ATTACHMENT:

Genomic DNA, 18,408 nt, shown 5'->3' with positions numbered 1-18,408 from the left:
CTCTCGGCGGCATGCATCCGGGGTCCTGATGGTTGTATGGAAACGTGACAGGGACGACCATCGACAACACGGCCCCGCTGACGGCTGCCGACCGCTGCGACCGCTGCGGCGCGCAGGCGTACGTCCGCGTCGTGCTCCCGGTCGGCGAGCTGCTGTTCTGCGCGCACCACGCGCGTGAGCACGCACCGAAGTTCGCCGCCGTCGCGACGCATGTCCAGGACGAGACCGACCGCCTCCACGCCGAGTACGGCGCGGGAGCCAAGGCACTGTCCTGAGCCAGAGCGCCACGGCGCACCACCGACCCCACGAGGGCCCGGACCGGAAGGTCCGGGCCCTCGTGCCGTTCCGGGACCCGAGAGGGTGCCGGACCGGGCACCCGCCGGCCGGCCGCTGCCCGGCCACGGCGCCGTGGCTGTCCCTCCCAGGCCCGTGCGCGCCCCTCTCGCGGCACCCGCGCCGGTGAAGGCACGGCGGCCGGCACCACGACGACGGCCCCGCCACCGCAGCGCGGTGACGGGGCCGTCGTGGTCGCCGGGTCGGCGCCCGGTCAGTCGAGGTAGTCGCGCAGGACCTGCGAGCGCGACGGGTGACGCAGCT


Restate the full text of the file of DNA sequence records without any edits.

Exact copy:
Genomic DNA, 18,408 nt, shown 5'->3' with positions numbered 1-18,408 from the left:
CTCTCGGCGGCATGCATCCGGGGTCCTGATGGTTGTATGGAAACGTGACAGGGACGACCATCGACAACACGGCCCCGCTGACGGCTGCCGACCGCTGCGACCGCTGCGGCGCGCAGGCGTACGTCCGCGTCGTGCTCCCGGTCGGCGAGCTGCTGTTCTGCGCGCACCACGCGCGTGAGCACGCACCGAAGTTCGCCGCCGTCGCGACGCATGTCCAGGACGAGACCGACCGCCTCCACGCCGAGTACGGCGCGGGAGCCAAGGCACTGTCCTGAGCCAGAGCGCCACGGCGCACCACCGACCCCACGAGGGCCCGGACCGGAAGGTCCGGGCCCTCGTGCCGTTCCGGGACCCGAGAGGGTGCCGGACCGGGCACCCGCCGGCCGGCCGCTGCCCGGCCACGGCGCCGTGGCTGTCCCTCCCAGGCCCGTGCGCGCCCCTCTCGCGGCACCCGCGCCGGTGAAGGCACGGCGGCCGGCACCACGACGACGGCCCCGCCACCGCAGCGCGGTGACGGGGCCGTCGTGGTCGCCGGGTCGGCGCCCGGTCAGTCGAGGTAGTCGCGCAGGACCTGCGAGCGCGACGGGTGACGCAGCT